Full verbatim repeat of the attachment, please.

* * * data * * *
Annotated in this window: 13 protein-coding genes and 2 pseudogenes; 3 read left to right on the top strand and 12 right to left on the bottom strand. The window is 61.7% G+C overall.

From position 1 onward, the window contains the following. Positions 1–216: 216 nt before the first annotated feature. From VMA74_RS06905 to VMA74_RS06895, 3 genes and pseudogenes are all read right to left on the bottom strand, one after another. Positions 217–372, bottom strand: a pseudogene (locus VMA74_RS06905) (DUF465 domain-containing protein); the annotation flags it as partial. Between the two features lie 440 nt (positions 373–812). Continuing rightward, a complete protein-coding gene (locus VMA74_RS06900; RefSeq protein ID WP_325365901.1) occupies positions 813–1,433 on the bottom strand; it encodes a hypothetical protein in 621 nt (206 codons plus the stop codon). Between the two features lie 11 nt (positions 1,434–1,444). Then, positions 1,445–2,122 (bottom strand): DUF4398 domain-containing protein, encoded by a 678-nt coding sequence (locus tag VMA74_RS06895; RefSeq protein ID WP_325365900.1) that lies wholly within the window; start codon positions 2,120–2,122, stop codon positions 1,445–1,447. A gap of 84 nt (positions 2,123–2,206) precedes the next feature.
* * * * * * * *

Annotated in this window: 13 protein-coding genes and 2 pseudogenes; 3 read left to right on the top strand and 12 right to left on the bottom strand. The window is 61.7% G+C overall.

From position 1 onward, the window contains the following. Positions 1–216: 216 nt before the first annotated feature. From VMA74_RS06905 to VMA74_RS06895, 3 genes and pseudogenes are all read right to left on the bottom strand, one after another. Positions 217–372, bottom strand: a pseudogene (locus VMA74_RS06905) (DUF465 domain-containing protein); the annotation flags it as partial. Between the two features lie 440 nt (positions 373–812). Continuing rightward, a complete protein-coding gene (locus VMA74_RS06900; RefSeq protein ID WP_325365901.1) occupies positions 813–1,433 on the bottom strand; it encodes a hypothetical protein in 621 nt (206 codons plus the stop codon). Between the two features lie 11 nt (positions 1,434–1,444). Then, positions 1,445–2,122 (bottom strand): DUF4398 domain-containing protein, encoded by a 678-nt coding sequence (locus tag VMA74_RS06895; RefSeq protein ID WP_325365900.1) that lies wholly within the window; start codon positions 2,120–2,122, stop codon positions 1,445–1,447. A gap of 84 nt (positions 2,123–2,206) precedes the next feature.